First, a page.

I also admire your discretion in booking. I do not subscribe to a “play every show you can find mentality. After performing for so many years, I have often found it more important to choose a quality performance op. vs say playing to an empty room a 12:15 am on a Tuesday night for the sake of a booking. Once you establish yourself and achieve a measure of brand identity, discretion should be used in selecting shows.

Certainly anything you can do in terms of marketing this show is always welcome. I always encourage each performer to promote each show like it is an A&R/Industry showcase, and put their full efforts into shameless self promotion! Circa1920 has a vested interest in the success of each event, but for very similar reasons.

My company is a very grass roots continuum of my experiences managing and promoting my own bands over the years. I operate the company with my wife, who is an Artist, and we do so less to turn a profit, rather perpetuating the Music and Art scenes that have always been our passions, and have some measure of control over the details over a given event. I am very open to a collaborative effort to produce, promote, market and perform. The collective efforts of many can accomplish great things, and in this age in the music industry we need to work harder.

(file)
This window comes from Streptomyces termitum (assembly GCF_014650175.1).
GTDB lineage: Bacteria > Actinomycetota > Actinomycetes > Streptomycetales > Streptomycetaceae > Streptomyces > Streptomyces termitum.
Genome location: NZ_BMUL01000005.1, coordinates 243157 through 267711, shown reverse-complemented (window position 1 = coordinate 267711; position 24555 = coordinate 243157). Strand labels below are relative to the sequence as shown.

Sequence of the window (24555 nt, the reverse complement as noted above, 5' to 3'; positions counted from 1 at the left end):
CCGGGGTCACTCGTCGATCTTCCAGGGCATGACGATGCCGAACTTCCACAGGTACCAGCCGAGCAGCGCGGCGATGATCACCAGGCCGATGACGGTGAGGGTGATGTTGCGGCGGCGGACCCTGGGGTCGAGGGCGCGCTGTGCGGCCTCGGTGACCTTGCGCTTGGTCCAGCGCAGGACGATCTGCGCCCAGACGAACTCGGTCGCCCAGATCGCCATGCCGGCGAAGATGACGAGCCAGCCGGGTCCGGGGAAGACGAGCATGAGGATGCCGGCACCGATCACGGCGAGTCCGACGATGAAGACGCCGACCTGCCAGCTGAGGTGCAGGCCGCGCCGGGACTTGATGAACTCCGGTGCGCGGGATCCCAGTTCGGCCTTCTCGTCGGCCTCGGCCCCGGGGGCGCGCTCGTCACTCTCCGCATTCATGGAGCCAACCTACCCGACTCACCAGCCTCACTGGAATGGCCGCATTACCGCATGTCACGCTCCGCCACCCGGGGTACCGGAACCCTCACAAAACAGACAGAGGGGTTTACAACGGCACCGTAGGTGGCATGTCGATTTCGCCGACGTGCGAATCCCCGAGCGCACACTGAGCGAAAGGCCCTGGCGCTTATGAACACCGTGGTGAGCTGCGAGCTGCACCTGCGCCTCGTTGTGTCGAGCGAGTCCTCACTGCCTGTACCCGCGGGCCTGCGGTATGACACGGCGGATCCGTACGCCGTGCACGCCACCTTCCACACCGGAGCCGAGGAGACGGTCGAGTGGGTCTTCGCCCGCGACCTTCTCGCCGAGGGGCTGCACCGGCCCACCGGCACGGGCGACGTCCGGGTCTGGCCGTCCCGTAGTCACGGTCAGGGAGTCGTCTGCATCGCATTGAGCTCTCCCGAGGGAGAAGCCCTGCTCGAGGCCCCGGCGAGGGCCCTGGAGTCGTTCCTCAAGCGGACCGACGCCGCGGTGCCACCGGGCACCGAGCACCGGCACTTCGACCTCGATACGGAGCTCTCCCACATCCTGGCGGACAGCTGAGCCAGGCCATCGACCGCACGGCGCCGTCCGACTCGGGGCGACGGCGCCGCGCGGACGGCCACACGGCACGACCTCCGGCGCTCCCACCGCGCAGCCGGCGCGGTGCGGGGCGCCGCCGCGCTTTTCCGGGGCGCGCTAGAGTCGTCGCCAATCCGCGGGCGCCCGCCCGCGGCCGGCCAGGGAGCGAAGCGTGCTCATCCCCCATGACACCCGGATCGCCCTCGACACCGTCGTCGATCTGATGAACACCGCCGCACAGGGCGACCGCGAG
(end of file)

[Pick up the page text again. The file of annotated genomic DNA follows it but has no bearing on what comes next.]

I love the idea of kicking off your tour there. We could throw a “going away party” of sorts maybe?? Perhaps we can get Performer mag in there for a live review. Thinking perhaps we could do a web/pod cast. Perhaps show some Art and offer entertainment between sets (Dj’s Performance Artists, ect.) Any thoughts you have are welcome. Feel free to call if you like. Lets throw one hell of a show!!

Sincerely, Toby